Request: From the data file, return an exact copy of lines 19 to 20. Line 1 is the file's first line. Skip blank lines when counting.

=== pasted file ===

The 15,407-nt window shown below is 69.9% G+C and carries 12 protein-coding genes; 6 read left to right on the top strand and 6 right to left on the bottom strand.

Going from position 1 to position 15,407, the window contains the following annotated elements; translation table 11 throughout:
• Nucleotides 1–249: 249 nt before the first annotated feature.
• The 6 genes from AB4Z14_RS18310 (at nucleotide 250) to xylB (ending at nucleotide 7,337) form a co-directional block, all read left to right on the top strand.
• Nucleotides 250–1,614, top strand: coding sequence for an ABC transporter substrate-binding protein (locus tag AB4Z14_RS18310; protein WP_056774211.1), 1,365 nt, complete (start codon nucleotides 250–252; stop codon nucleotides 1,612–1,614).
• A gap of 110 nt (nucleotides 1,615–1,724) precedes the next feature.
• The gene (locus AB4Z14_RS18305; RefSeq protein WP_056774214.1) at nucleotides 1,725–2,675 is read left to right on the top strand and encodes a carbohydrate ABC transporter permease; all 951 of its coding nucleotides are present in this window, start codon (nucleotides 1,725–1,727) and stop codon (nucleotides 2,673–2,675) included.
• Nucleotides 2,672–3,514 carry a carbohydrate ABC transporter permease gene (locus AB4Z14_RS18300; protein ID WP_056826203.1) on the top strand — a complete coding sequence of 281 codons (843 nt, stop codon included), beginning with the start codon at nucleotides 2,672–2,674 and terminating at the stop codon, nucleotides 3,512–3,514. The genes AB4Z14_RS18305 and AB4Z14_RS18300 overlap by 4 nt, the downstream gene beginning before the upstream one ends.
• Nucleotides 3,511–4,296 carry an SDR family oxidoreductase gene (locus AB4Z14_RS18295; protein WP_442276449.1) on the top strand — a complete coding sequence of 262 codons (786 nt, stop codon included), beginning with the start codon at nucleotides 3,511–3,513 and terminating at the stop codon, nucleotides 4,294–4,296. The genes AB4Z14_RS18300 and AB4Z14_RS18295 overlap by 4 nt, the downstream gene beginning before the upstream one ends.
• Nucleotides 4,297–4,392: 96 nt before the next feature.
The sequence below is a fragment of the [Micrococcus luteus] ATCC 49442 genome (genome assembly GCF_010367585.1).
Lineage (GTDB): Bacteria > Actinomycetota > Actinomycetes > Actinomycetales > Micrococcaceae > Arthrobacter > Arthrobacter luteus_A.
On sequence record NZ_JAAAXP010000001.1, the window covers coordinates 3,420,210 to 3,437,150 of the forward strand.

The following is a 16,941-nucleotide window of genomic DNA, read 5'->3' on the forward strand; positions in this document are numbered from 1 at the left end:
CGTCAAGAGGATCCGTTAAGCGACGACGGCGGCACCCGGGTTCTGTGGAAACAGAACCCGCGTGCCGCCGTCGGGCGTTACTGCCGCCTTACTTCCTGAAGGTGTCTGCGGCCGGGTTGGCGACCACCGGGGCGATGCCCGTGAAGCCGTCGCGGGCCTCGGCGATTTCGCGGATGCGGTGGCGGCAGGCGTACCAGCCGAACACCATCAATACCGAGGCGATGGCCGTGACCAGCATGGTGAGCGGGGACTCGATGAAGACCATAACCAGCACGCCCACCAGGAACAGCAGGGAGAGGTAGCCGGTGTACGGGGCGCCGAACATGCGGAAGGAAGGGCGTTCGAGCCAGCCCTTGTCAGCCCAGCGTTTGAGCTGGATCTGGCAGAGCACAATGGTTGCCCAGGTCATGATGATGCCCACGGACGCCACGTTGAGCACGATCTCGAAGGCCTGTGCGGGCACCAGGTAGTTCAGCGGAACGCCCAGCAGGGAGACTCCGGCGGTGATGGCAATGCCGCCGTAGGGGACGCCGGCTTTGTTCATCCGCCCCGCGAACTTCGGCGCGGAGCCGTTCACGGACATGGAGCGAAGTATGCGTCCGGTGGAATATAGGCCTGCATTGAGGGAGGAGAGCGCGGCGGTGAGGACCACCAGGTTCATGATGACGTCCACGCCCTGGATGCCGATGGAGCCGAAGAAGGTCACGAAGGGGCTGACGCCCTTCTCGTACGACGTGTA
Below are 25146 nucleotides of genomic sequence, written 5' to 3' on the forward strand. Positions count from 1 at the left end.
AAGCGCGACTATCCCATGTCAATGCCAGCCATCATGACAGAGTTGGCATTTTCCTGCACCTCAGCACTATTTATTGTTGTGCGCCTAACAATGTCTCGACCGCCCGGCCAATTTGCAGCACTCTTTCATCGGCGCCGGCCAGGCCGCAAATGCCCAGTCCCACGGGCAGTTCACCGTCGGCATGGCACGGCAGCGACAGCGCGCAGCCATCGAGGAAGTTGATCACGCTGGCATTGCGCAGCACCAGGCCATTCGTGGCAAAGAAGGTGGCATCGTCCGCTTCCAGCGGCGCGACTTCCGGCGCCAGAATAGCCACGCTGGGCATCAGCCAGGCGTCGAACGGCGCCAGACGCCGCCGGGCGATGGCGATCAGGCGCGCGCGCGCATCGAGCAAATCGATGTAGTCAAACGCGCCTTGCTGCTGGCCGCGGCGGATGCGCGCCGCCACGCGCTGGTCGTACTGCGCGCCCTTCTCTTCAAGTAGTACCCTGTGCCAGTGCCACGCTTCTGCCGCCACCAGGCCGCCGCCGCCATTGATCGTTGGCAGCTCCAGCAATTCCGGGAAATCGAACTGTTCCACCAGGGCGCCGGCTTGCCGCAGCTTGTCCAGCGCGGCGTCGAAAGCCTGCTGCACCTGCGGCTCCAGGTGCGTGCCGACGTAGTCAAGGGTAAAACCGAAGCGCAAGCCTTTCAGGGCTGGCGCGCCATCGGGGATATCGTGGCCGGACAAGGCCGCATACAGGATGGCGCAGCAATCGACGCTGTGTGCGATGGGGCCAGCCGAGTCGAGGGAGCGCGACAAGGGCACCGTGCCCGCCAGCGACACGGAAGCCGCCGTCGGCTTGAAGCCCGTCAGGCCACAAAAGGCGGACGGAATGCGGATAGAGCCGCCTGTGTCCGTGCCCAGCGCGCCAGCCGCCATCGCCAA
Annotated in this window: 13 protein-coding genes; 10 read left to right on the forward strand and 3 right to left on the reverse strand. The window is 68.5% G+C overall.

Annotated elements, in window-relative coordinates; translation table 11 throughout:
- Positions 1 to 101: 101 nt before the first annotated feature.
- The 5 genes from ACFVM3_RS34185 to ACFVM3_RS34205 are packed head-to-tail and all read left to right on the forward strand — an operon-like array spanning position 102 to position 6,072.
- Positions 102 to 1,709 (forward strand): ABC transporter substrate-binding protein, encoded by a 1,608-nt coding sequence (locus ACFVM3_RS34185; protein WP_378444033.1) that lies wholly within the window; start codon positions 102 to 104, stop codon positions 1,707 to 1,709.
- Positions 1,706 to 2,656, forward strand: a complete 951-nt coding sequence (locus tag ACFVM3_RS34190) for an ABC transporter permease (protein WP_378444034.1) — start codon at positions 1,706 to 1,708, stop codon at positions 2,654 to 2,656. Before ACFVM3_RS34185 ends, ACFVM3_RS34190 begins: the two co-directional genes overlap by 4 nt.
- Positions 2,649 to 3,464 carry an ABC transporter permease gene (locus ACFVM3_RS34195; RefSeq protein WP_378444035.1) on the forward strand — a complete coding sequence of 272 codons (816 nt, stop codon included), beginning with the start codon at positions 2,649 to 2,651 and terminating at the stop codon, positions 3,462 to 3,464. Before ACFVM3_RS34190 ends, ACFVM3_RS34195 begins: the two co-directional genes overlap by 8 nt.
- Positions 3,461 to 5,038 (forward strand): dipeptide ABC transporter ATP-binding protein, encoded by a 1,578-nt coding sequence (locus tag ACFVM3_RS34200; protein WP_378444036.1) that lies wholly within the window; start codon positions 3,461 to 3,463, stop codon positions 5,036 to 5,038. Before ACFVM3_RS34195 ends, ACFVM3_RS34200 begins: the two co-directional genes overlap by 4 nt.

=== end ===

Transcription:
Annotated elements, in window-relative coordinates; translation table 11 throughout:
- Positions 1 to 101: 101 nt before the first annotated feature.